Waris Dirie is a Somali model, author, actress and human rights activist.
At the age of thirteen, she fled her family in order to escape an arranged marriage to a much older man. By chance, she was discovered by photographer Terence Donovan, who helped secure for her the cover of the 1987 Pirelli Calendar. From there, her modeling career took off, appearing in advertisements for top designers such as Chanel, Levi’s, L’Oréal and Revlon.
In 1997, at the height of her modeling career, Waris spoke for the first time with Laura Ziv of the women’s magazine Marie Claire about the female genital mutilation (FGM) that she had undergone as a child, an interview which received worldwide media coverage. That same year, she became a UN ambassador for the abolition of FGM.
In 1998, Waris authored her first book, Desert Flower, an autobiography which went on to become an international bestseller. She later released other successful books including Desert Dawn, Letter To My Mother, and Desert Children, the latter of which was launched in tandem with a European campaign against FGM. In 2009, a feature-length film based on Waris’ book Desert Flower was released, with the Ethiopian supermodel Liya Kebede playing her.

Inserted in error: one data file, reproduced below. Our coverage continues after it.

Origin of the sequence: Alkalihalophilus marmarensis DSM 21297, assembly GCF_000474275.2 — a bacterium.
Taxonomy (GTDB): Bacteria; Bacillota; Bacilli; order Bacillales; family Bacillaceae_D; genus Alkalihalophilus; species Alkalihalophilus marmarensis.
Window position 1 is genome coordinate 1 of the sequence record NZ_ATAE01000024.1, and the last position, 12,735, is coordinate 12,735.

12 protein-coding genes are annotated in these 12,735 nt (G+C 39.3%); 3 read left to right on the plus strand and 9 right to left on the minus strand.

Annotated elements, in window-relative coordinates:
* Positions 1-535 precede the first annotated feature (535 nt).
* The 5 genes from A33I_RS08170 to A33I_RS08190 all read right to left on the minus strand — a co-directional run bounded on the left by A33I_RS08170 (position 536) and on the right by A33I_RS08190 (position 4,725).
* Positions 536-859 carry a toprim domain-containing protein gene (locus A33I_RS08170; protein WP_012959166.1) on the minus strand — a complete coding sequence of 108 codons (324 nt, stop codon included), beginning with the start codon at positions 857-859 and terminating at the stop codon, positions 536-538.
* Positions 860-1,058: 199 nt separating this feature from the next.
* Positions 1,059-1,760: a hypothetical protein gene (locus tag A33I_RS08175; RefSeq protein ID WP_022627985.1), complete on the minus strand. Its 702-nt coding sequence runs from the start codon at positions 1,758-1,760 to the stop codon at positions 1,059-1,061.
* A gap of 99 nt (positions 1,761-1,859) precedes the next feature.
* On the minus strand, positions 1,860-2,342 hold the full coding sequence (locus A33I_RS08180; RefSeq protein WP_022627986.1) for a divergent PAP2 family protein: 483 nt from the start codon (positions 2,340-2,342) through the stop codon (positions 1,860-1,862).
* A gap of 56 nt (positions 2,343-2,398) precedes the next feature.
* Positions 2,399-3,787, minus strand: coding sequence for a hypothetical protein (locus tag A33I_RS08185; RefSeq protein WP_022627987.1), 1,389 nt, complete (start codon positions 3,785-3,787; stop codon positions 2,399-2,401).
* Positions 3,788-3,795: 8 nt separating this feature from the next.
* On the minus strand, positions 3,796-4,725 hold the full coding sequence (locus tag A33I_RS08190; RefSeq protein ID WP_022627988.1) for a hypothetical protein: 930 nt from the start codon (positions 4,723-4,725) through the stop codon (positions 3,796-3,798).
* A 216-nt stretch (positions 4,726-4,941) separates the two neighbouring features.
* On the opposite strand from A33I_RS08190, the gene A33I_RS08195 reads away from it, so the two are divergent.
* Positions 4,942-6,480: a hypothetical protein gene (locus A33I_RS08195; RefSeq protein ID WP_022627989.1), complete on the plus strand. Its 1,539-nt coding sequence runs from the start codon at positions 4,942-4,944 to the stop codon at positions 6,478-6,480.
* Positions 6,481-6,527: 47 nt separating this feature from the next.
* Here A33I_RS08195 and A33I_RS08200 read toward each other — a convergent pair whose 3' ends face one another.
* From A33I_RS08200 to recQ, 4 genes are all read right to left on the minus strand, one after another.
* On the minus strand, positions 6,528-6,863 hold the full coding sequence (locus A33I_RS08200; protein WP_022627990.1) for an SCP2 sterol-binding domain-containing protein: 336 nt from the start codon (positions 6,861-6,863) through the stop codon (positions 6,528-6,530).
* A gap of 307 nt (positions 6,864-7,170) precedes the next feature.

In January 2009, she established the PPR Foundation for Women’s Dignity and Rights’, an organization she founded along with François-Henri Pinault and his wife Salma Hayek. Waris has also started the Desert Dawn Foundation, which raises money for schools and clinics in her native Somalia, and supports the Zeitz Foundation, an organization focused on sustainable development and conservation.
In 2010, Waris was appointed Peace Ambassador for the Year of Peace and Security by the African Union.
Waris has received many prizes and awards for her humanitarian work and books.
“Africa has to stop destroying itself. The pointless fights between families, clans or rebel groups have to stop. Without peace, there will be no future for Africa. Africa has to recognise its own potential. The people of Africa have to recognise the beauty of their continent and understand how they can benefit from the incredible resources their continent has to offer. The people of Africa have to stop waiting for help. Only the men and women of Africa can save their continent.”